Municipality of Frassinoro.
The Church of Santa Maria e San Claudio

Nestling among the rolling countryside of the Apennines near Modena, Frassinoro was to become home to a major Benedictine monastery in Matilda’s times. Sometime between the end of 1070 and the beginning of 1071 the young bride, Matilda of Canossa, gave birth to a baby girl she named Beatrice. However, it was a difficult birth and after only a few days, the little girl passed away: it was the 29th of January, 1071.  On the 29th of August of the same year, Beatrice of Lorraine had the monastery of Santa Maria built, as was the custom amongst the aristocracy, so that, ‘the soul of my late granddaughter, Beatrice, might receive grace.’ In 1072, it was Beatrice who donated to the monastery the reliquaries of the martyr, Saint Claudius, from which point the church became known as “Santa Maria e San Claudio”.

The Benedictine monastery was endowed with extensive land and outstanding material wealth, while the abbey boasted an extraordinary assortment of furnishings and priceless marble sculptures, unlike the other mountain churches whose structural and decorative elements were mostly made from sandstone. Frassinoro’s fine marbles mainly came from the quarries at Carrara, however several were recycled pieces, once belonging to Roman Modena or the ancient Tuscan city of Luni. In the XV century, a landslide destroyed the abbey and the few remains were reused for the current church, in the belltower and the adjacent rectory. Incredibly ornate and imaginative sculpted columns and capitals have been inserted into the chapels, used for holy water stoups or statue bases, or superimposed as, for example, in the remarkable baptismal font inside the church. Others may be seen in the church courtyard or in the twin lancet windows of the belltower and rectory. Certain random pieces are kept in the storage museum next to the belltower.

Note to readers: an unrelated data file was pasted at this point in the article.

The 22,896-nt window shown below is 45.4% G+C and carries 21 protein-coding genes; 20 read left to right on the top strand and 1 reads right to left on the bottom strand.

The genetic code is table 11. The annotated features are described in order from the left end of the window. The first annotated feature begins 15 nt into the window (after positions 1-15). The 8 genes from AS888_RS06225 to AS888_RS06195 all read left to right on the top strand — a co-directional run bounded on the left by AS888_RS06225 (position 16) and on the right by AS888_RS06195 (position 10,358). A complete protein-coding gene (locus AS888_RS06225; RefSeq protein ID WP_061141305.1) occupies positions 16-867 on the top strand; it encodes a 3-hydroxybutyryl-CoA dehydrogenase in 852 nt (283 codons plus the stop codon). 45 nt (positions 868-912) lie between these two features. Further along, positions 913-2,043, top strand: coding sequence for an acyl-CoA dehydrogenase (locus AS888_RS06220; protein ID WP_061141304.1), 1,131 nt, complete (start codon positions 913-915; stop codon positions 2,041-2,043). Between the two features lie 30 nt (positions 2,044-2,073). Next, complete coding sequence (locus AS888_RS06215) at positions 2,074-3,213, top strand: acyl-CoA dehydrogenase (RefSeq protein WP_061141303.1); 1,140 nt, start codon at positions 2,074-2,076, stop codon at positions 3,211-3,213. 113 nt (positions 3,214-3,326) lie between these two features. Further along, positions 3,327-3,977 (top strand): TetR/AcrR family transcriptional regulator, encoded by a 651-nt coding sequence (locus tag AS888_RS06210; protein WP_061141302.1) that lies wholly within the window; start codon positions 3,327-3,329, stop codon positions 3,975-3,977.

Various fragments, two of which have been built into the wall below and next to the rectory window, display interweaving bas-reliefs with an abstract linear taste. According to some scholars, these date back to the late Middle Ages and come from an ancient chapel that sat on the spot where the abbey would later be built. Of note is one particular bas-relief from the XI century, carved into a triangular slab, which may originally have been a lunette or part of the side of a sarcophagus. In the centre is an anonymous portrait flanked by two griffons. Built into the second pillar on the left is a symbol which may represent Christ’s victory over sin, or it may be a reworking of the “Holy Face” of Lucca, as confirmation of Frassinoro’s important role in the ancient pilgrims’ ways. In fact the Via Bibulca passed here on its way to Tuscany and is still used by keen excursionists to reach San Pellegrino in Alpe. Of the abbey’s many priceless treasures, a striking Eucharistic dove may still be found at Frassinoro. This is a copper ciborium in the shape of a dove, finely chased and decorated with enamel and gemstones. In the Middle Ages, it would have been placed on a plate and hung from the altar on fine chains.